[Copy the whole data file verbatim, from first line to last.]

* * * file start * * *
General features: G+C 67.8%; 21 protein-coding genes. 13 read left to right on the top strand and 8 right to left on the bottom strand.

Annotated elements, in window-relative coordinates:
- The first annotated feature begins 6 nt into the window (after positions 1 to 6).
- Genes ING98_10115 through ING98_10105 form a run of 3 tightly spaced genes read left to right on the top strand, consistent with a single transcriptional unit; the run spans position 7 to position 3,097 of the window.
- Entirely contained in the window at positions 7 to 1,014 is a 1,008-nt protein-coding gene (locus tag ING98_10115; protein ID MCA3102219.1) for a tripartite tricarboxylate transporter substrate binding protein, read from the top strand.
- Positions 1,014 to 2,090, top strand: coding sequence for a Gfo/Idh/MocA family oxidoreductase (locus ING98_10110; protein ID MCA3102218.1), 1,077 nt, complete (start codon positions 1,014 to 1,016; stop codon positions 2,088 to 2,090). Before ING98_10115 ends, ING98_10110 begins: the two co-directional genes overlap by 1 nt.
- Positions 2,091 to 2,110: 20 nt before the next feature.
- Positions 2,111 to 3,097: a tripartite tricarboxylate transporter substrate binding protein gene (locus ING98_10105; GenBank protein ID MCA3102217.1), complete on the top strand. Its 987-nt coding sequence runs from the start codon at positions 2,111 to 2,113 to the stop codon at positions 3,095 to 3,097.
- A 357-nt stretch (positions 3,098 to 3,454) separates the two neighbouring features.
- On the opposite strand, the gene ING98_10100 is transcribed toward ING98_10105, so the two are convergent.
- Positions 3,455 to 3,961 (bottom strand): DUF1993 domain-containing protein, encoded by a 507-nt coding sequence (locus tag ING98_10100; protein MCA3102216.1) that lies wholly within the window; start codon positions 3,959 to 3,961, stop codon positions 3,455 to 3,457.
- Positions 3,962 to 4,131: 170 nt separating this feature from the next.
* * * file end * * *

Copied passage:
General features: G+C 67.8%; 21 protein-coding genes. 13 read left to right on the top strand and 8 right to left on the bottom strand.

Annotated elements, in window-relative coordinates:
- The first annotated feature begins 6 nt into the window (after positions 1 to 6).
- Genes ING98_10115 through ING98_10105 form a run of 3 tightly spaced genes read left to right on the top strand, consistent with a single transcriptional unit; the run spans position 7 to position 3,097 of the window.
- Entirely contained in the window at positions 7 to 1,014 is a 1,008-nt protein-coding gene (locus tag ING98_10115; protein ID MCA3102219.1) for a tripartite tricarboxylate transporter substrate binding protein, read from the top strand.
- Positions 1,014 to 2,090, top strand: coding sequence for a Gfo/Idh/MocA family oxidoreductase (locus ING98_10110; protein ID MCA3102218.1), 1,077 nt, complete (start codon positions 1,014 to 1,016; stop codon positions 2,088 to 2,090). Before ING98_10115 ends, ING98_10110 begins: the two co-directional genes overlap by 1 nt.
- Positions 2,091 to 2,110: 20 nt before the next feature.
- Positions 2,111 to 3,097: a tripartite tricarboxylate transporter substrate binding protein gene (locus ING98_10105; GenBank protein ID MCA3102217.1), complete on the top strand. Its 987-nt coding sequence runs from the start codon at positions 2,111 to 2,113 to the stop codon at positions 3,095 to 3,097.
- A 357-nt stretch (positions 3,098 to 3,454) separates the two neighbouring features.
- On the opposite strand, the gene ING98_10100 is transcribed toward ING98_10105, so the two are convergent.
- Positions 3,455 to 3,961 (bottom strand): DUF1993 domain-containing protein, encoded by a 507-nt coding sequence (locus tag ING98_10100; protein MCA3102216.1) that lies wholly within the window; start codon positions 3,959 to 3,961, stop codon positions 3,455 to 3,457.
- Positions 3,962 to 4,131: 170 nt separating this feature from the next.